Seeing this talented, yet, often immature group of people be so gracious inspired me to want more cheering of this type at the adult level. I’ve always been convinced that our kids are our best business professors, when we simply pay attention to what they’re here to teach us. If they can be this supportive and kind, there’s no reason for adults to bad-mouth their competitors.

Based upon their example, here are four ways and reasons for cheering on the competition:

Clap enthusiastically
Applauding their successes allows you to learn from the positive nuances of their business, applying those to your own company.

Laugh loudly
No one can relate to what you do better than someone else in the same line of work. Spending time together over a meal or drink is a healthy catharsis for the common stresses faced by peers.

Cry generously
In the spirit of competition, it’s all too easy to lose touch with our humanity. By supporting fellow leaders and colleagues as they deal with life on life’s terms, we get the honor of being part of the supportive give and take that’s one of the more meaningful parts of life.

Lose graciously
No one likes to lose, however, it’s inevitable some of the time. Authentically congratulating competitors when they win the deal makes the sting of loss fade faster, versus taking the poison pill of resentment that makes the hurt of loss persist.

In this world of technology that can distract us and responsibilities that often consume us, being present, gracious, and supportive, just like those talented teens, is a worthwhile endeavor. And who knows, while the common negativity of competition creates predictable outcomes, offering applause and kudos may just bring about some wonderful, unexpected surprises.

This Week’s Radical Accountability Activating Action: Clap, laugh, cry, and lose graciously, while watching for the other lessons our kids are here to teach us.


Follow me on Twitter! You can find me here: https://twitter.com/ScottWintrip
Every day I provide pithy pieces of advice and wisdom. Join the growing crowd who read these gems every day.

You may subscribe and encourage others to subscribe by clicking here.

Check out my podcast series called Simply Scott on iTunes.

If you’d like to reach me, email: scott@ScottWintrip.com or call my direct line: (727) 502-9182

Visit my web site: https://www.WintripConsultingGroup.com

Scott WintripCheering on the Competition
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The Alternative to Strategic Planning

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Scott's Monday Morning MessageLike a computer with a well functioning operating system, companies that perform exceptionally well year after year have a well planned Renewable Operating System (ROS). Better than a strategic plan, an ROS creates a better way of doing business with speed, agility, and reduced effort, similar to the powerful processors in today’s technical devices.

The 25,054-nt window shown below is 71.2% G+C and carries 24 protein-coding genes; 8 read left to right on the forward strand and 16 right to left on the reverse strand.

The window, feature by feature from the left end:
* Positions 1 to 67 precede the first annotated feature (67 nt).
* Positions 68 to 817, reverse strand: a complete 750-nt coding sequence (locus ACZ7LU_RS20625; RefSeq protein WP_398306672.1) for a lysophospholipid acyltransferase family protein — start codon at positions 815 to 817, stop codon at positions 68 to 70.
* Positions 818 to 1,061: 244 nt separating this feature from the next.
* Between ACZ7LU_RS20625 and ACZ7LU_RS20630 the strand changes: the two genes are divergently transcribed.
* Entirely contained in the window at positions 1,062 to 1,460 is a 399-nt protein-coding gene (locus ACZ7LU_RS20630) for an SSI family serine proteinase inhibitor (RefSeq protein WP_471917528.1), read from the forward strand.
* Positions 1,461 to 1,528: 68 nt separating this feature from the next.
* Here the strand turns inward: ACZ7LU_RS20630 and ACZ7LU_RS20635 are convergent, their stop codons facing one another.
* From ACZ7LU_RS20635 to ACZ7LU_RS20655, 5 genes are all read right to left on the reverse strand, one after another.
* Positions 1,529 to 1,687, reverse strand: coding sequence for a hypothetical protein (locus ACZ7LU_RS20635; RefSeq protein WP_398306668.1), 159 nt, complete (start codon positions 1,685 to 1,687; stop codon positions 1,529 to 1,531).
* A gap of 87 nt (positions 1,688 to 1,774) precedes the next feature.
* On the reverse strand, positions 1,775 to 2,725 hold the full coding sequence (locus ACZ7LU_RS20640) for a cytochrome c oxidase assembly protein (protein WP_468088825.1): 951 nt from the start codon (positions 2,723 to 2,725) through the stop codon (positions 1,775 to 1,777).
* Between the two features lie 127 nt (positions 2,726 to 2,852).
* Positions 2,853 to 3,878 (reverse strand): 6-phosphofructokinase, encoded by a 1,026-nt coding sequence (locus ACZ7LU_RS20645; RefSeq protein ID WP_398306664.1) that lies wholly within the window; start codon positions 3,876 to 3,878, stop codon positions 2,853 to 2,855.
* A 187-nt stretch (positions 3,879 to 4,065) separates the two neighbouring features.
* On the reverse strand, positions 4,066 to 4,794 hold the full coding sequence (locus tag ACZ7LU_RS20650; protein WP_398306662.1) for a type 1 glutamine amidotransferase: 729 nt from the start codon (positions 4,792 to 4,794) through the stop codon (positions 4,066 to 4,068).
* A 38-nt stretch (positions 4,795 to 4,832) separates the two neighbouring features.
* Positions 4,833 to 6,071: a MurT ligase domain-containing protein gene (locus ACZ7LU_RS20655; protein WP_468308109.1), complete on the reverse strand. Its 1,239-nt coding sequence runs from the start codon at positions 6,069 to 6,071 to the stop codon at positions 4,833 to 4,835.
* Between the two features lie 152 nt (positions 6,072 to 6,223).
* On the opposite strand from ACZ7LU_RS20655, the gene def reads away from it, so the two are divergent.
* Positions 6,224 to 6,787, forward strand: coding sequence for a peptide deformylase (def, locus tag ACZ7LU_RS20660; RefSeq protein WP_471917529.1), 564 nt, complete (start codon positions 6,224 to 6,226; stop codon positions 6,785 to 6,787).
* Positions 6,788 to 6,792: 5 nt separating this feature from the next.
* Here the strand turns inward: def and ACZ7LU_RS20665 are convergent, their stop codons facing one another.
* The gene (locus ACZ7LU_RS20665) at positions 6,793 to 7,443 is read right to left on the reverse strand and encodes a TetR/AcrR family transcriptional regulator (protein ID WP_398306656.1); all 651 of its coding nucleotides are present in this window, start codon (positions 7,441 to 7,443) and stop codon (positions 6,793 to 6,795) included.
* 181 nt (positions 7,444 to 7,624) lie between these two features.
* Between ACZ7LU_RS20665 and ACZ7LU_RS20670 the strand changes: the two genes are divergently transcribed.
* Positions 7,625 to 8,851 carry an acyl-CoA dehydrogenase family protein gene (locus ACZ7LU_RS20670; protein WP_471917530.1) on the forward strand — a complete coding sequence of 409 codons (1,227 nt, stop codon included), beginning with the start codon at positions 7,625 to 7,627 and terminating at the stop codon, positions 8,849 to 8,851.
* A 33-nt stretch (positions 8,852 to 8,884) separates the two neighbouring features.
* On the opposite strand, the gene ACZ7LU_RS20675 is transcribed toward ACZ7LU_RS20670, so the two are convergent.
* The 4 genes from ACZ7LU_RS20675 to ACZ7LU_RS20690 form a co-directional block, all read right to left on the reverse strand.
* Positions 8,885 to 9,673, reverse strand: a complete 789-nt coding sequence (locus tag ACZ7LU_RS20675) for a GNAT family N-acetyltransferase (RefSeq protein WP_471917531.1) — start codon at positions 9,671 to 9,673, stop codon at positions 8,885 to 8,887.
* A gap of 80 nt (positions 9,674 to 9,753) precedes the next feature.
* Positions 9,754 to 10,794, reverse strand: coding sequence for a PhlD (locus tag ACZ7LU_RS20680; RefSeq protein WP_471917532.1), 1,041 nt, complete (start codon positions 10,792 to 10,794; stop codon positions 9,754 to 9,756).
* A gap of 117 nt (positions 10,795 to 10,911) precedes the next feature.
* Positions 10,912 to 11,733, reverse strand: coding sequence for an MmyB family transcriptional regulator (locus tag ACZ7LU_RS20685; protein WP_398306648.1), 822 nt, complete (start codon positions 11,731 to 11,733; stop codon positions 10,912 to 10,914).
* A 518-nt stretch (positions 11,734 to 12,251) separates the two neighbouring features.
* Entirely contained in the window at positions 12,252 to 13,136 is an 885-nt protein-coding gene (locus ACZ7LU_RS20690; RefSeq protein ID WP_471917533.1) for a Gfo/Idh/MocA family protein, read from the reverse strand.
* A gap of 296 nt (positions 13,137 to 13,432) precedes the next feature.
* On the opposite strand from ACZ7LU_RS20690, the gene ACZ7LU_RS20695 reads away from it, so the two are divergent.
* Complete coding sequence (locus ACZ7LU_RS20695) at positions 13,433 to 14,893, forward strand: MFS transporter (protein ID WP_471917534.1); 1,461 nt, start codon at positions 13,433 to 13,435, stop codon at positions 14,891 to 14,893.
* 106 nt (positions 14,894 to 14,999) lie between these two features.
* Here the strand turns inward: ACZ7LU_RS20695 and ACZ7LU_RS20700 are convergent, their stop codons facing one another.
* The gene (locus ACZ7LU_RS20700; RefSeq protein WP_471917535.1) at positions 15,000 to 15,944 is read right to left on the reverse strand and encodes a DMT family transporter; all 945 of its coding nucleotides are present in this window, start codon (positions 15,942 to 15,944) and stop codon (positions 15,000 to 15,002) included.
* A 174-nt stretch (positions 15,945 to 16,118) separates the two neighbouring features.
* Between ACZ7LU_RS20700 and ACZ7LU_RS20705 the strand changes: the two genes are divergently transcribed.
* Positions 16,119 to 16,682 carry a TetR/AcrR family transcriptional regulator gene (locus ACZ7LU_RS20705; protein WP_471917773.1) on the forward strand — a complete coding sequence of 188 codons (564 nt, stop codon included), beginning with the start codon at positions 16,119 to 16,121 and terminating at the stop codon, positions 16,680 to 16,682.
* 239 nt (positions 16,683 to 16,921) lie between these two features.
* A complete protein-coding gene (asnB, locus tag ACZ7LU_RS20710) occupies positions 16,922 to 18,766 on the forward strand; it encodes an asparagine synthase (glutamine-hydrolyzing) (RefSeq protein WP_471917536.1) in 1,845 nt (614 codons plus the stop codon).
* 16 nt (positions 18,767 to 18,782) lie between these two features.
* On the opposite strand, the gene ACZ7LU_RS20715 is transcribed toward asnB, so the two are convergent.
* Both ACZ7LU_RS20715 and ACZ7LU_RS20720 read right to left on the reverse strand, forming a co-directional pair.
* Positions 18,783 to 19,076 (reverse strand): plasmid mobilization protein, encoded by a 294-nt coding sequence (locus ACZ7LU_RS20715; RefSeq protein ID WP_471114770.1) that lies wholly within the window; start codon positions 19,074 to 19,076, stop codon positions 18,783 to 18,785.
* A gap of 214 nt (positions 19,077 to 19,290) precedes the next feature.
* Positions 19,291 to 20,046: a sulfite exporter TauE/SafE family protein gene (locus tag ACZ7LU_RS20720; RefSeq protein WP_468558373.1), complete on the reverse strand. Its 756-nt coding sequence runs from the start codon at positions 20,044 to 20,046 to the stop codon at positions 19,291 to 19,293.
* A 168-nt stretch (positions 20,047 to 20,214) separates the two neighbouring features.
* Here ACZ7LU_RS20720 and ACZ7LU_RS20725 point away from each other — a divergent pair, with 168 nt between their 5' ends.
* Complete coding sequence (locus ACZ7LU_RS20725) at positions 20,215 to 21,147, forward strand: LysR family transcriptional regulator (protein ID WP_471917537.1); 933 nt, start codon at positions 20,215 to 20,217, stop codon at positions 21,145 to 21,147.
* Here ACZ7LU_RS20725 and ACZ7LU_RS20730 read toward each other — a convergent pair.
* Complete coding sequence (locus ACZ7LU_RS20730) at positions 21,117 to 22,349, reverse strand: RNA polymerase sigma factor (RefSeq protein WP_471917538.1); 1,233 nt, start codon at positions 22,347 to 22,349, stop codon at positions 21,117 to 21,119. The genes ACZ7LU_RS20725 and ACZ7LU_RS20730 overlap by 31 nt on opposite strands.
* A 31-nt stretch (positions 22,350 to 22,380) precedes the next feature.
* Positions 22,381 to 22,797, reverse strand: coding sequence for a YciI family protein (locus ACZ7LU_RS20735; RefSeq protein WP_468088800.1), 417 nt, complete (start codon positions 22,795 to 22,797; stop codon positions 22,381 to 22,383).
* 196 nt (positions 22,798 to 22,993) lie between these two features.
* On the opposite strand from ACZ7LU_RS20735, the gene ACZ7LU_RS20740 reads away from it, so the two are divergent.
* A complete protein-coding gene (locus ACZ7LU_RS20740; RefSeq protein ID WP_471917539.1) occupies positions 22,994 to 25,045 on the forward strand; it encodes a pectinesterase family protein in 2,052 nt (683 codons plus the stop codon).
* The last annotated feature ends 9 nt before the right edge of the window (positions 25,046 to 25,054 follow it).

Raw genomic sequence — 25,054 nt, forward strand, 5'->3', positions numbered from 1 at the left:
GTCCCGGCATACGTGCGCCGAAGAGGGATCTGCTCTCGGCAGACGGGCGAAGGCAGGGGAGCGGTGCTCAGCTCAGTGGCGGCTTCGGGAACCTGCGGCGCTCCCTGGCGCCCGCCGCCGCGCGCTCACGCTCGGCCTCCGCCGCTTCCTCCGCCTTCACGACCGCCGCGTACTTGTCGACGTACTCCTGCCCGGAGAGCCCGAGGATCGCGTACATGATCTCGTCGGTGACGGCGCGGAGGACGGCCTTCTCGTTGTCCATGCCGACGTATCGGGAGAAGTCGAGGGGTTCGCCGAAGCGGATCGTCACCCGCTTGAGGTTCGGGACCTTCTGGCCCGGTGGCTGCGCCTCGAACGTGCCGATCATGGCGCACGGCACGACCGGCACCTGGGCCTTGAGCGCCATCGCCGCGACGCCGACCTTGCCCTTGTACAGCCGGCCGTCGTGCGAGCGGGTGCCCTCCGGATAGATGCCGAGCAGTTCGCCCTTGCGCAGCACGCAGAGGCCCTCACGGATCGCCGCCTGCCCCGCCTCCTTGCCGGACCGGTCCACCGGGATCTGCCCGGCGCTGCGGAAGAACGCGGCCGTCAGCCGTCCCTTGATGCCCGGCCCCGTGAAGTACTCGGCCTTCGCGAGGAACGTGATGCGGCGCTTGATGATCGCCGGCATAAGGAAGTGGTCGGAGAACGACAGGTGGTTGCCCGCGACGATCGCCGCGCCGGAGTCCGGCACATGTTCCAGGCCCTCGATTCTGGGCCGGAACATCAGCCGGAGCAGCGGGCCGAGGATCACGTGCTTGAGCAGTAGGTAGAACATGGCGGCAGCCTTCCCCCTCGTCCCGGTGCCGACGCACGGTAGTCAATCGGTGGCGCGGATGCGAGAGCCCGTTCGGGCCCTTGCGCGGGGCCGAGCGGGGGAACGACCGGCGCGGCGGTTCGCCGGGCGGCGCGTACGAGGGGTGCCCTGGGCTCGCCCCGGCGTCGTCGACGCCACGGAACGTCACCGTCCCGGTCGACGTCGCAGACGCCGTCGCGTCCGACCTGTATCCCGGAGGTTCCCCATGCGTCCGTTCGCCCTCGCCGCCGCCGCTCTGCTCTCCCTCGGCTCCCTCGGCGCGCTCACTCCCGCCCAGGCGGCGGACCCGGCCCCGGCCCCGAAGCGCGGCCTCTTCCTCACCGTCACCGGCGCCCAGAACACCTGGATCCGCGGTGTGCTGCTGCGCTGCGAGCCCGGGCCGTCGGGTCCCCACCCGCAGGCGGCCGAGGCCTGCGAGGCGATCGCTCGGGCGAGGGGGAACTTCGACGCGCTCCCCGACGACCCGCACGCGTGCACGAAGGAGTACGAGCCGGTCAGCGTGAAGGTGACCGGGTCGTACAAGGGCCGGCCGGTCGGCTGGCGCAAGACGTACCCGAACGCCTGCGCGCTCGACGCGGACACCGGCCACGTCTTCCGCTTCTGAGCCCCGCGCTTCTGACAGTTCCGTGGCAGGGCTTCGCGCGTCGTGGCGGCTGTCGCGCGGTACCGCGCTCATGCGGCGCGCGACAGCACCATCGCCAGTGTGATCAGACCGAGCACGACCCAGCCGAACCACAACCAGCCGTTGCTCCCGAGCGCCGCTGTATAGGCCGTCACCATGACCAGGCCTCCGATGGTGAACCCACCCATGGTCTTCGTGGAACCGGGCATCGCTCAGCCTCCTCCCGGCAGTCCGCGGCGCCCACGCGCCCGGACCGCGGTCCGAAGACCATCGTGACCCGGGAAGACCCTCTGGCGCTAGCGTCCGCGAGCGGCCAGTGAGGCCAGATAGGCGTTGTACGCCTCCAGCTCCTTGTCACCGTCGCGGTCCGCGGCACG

The first step I initiate with every leader with whom I work to create an ROS starts with the current “code.” Just like rewriting an entire software program is overly labor intensive and often unnecessary, rewriting how a company does business is often a complete waste of time and resources. Instead, one of four actions, based upon the current circumstances, is the quick and nimble way to go from here to an even more profitable there:

Reboot: A solid plan for running the business was in place, but wasn’t followed. A reboot allows for a fresh chance to work the plan from beginning to end, while also evolving it into an ROS that eliminates the need for future reboots.

Reset: Parts of the previous plan weren’t followed, requiring only a reset on those portions of the plan. Without having to completely start over, momentum continues as the missing elements are integrated into a better, more sustainable operating system.

Reconfigure: The last plan was worked correctly, consistently, and completely, but the result didn’t meet expectations. Without overwriting the entire system, only the elements of the plan that were causing the shortfall need to be reconfigured when developing the ROS.

Redesign: There was no plan and, no surprise, nothing good has come of that. Redesign allows for learning from this oversight, creating an ROS for moving forward based upon what was learned in the process.

Rather than relying on a strategic plan for next year that may end up in the bottom of a drawer, program a fresh approach based upon where you’re at today. By having an operating system that benefits from the lessons of previous successes and failures, you can plan for an even better future.

Scott WintripThe Alternative to Strategic Planning